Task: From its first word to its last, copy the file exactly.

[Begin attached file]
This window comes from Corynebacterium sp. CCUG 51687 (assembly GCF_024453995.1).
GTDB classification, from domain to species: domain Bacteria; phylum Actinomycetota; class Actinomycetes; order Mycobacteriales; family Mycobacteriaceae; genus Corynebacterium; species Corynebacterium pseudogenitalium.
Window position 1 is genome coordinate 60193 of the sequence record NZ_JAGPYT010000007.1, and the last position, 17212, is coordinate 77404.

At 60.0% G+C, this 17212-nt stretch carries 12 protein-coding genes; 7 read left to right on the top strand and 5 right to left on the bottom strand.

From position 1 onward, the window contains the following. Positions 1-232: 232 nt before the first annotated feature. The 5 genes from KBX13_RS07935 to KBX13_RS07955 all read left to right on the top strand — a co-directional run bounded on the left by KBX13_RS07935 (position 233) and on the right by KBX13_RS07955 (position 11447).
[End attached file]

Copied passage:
This window comes from Corynebacterium sp. CCUG 51687 (assembly GCF_024453995.1).
GTDB classification, from domain to species: domain Bacteria; phylum Actinomycetota; class Actinomycetes; order Mycobacteriales; family Mycobacteriaceae; genus Corynebacterium; species Corynebacterium pseudogenitalium.
Window position 1 is genome coordinate 60193 of the sequence record NZ_JAGPYT010000007.1, and the last position, 17212, is coordinate 77404.

At 60.0% G+C, this 17212-nt stretch carries 12 protein-coding genes; 7 read left to right on the top strand and 5 right to left on the bottom strand.

From position 1 onward, the window contains the following. Positions 1-232: 232 nt before the first annotated feature. The 5 genes from KBX13_RS07935 to KBX13_RS07955 all read left to right on the top strand — a co-directional run bounded on the left by KBX13_RS07935 (position 233) and on the right by KBX13_RS07955 (position 11447).